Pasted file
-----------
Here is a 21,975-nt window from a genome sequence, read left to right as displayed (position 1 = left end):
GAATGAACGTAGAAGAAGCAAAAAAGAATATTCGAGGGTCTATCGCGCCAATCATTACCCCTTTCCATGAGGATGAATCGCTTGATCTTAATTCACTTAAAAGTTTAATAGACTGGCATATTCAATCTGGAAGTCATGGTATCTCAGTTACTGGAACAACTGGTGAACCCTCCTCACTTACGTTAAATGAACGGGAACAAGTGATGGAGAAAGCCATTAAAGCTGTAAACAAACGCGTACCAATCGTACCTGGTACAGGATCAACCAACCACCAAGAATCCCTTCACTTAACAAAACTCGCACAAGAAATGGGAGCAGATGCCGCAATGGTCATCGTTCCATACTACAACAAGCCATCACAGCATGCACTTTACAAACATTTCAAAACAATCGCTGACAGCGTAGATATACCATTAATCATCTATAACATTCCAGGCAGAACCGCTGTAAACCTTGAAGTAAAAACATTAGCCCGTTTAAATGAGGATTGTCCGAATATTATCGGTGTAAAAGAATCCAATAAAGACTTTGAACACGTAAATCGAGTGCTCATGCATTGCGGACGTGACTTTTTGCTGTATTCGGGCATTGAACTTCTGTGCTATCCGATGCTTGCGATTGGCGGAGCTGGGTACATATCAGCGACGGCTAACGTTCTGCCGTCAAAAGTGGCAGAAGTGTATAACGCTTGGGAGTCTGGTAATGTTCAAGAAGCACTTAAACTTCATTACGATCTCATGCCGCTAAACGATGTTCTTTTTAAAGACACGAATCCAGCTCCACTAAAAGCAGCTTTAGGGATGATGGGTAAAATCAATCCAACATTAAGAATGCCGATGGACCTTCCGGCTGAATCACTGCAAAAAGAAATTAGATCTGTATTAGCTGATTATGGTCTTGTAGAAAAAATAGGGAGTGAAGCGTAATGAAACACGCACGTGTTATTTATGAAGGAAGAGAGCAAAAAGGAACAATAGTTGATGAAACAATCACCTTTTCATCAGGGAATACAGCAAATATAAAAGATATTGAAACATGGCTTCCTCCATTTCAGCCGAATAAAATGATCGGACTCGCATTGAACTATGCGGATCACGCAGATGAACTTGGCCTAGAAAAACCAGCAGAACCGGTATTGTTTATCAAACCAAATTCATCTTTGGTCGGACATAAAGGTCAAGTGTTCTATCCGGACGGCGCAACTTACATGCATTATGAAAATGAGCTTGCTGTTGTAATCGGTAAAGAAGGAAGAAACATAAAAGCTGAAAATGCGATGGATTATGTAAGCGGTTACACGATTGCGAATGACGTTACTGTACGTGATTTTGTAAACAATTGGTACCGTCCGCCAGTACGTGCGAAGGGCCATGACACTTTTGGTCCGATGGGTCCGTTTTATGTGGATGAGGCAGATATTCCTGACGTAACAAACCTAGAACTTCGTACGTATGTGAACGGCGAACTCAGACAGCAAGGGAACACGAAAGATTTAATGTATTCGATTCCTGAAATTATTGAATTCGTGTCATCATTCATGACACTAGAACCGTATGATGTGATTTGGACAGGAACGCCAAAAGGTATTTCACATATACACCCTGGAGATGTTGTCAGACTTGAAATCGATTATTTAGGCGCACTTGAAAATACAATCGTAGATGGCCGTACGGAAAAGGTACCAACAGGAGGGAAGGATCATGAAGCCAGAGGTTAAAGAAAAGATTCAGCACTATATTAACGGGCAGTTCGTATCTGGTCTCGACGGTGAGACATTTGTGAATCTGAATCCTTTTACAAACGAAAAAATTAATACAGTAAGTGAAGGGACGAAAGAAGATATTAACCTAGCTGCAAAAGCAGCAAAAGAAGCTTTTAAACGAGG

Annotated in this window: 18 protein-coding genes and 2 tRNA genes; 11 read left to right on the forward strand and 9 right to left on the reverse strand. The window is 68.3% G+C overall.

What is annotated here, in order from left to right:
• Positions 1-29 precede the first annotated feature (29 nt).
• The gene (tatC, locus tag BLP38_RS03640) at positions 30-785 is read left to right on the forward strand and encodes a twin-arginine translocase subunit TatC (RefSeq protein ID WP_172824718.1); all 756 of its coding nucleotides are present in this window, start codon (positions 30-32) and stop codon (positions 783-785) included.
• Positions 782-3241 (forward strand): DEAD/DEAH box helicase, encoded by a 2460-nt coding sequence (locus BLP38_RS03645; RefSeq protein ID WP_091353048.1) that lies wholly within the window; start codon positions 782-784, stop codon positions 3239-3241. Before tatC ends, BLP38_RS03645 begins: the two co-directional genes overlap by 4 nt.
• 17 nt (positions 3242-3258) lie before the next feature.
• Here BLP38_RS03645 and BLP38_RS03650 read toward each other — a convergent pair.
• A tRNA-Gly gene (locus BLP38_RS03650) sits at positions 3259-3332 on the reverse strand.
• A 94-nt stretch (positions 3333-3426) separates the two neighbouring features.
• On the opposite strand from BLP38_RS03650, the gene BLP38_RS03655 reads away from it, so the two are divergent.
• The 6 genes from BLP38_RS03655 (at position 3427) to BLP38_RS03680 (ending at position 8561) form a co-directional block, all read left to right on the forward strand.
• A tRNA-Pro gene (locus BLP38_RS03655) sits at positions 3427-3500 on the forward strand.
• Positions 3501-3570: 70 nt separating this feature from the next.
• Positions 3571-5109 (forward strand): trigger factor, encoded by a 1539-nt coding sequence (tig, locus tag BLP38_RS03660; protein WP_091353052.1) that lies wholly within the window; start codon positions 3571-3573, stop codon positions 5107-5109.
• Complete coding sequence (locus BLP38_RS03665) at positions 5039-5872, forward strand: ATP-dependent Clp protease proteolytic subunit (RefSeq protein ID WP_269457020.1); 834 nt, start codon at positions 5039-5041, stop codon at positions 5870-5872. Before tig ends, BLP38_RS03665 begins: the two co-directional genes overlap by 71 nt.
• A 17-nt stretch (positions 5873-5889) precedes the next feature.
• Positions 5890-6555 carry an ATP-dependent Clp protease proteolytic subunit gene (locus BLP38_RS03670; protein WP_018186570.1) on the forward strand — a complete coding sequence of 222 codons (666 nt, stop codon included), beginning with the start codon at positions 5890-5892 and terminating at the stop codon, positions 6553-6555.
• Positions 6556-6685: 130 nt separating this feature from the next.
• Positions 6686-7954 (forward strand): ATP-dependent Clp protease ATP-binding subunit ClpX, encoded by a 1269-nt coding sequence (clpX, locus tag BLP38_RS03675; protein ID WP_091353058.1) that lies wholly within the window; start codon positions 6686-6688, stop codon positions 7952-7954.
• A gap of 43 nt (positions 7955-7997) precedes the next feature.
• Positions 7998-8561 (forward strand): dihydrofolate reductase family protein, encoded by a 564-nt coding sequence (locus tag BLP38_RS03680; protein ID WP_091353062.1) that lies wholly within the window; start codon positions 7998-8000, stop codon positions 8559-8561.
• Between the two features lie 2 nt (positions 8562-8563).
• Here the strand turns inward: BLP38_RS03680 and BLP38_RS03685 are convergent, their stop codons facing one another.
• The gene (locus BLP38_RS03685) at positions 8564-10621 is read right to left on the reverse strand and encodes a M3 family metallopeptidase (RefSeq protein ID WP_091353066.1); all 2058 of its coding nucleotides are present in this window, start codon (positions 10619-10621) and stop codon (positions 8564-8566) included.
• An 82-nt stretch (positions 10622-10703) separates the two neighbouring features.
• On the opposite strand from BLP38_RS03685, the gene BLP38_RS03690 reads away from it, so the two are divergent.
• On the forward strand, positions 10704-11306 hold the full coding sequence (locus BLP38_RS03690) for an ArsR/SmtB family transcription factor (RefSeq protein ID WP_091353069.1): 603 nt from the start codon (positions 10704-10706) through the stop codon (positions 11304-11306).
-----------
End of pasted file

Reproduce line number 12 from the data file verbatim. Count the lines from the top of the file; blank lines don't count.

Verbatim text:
• On the opposite strand from BLP38_RS03650, the gene BLP38_RS03655 reads away from it, so the two are divergent.